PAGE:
As of midnight Tuesday, 62,153 Connecticut residents had signed up for coverage as part of the federal health law commonly known as Obamacare, according to figures from Access Health CT, the state’s health insurance exchange.

Access Health CEO Kevin Counihan said that Monday, the final day for people to enroll in insurance plans that start Jan. 1, was “by far the biggest day we’ve ever had,” with more than 6,600 people signing up. Overall, about 55 percent of enrollees are purchasing private insurance while the other 45 percent will receive Medicaid.

People who missed the deadline can still sign up for health plans through Access Health, but their coverage won’t take effect until Feb. 1 at the earliest. The open enrollment period for signing up for exchange insurance plans runs through March 31.

People who qualify for Medicaid can sign up at any point in the year, although those who go more than three months without coverage could face a financial penalty in 2014, the first year the health law’s individual coverage mandate will be in effect.

Counihan said the exchange had made enrollee information available to the insurance companies that will provide the coverage. The insurance carriers must now take the information and send enrollees bills. The insurers have agreed to give members until Jan. 10 to pay their first month’s bill and still receive coverage retroactive to Jan. 1.

Of those who have enrolled since Oct. 1, 34,295 are buying private insurance. The remaining 27,858 will receive Medicaid coverage — some because of Obamacare and some because they qualify for the state’s existing public coverage program.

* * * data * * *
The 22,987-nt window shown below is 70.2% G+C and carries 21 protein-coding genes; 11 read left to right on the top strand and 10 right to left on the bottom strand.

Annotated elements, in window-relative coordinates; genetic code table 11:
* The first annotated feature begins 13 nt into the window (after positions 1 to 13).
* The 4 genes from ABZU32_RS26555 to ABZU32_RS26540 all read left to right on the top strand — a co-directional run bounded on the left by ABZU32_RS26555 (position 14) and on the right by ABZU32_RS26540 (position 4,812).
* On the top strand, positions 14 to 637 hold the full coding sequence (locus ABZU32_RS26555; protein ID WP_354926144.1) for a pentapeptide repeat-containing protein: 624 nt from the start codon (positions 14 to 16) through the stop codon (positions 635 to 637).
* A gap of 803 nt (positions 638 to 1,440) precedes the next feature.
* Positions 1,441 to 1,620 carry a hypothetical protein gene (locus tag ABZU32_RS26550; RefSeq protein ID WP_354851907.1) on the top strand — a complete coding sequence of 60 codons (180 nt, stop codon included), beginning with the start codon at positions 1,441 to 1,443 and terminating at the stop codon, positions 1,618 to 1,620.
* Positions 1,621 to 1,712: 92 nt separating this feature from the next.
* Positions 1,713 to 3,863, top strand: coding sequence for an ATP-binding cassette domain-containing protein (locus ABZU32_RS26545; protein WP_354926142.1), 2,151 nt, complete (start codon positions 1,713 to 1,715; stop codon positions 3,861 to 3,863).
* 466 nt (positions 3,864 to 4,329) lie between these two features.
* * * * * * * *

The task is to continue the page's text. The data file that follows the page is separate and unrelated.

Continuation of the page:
As part of the health law, the state is expanding the Medicaid program to cover more adults who don’t have minor children. So far, 17,858 people have signed up for the expanded Medicaid program, according to Access Health.

But in its enrollment figures, Access Health also includes 10,000 people under what exchange officials call “organic” Medicaid growth — that is, people who are eligible for Medicaid under existing rules and have signed up through the state Department of Social Services.

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Arielle Levin Becker covered health care for The Connecticut Mirror. She previously worked for The Hartford Courant, most recently as its health reporter, and has also covered small towns, courts and education in Connecticut and New Jersey. She was a finalist in 2009 for the prestigious Livingston Award for Young Journalists, a recipient of a Knight Science Journalism Fellowship and the third-place winner in 2013 for an in-depth piece on caregivers from the National Association of Health Journalists. She is a 2004 graduate of Yale University.

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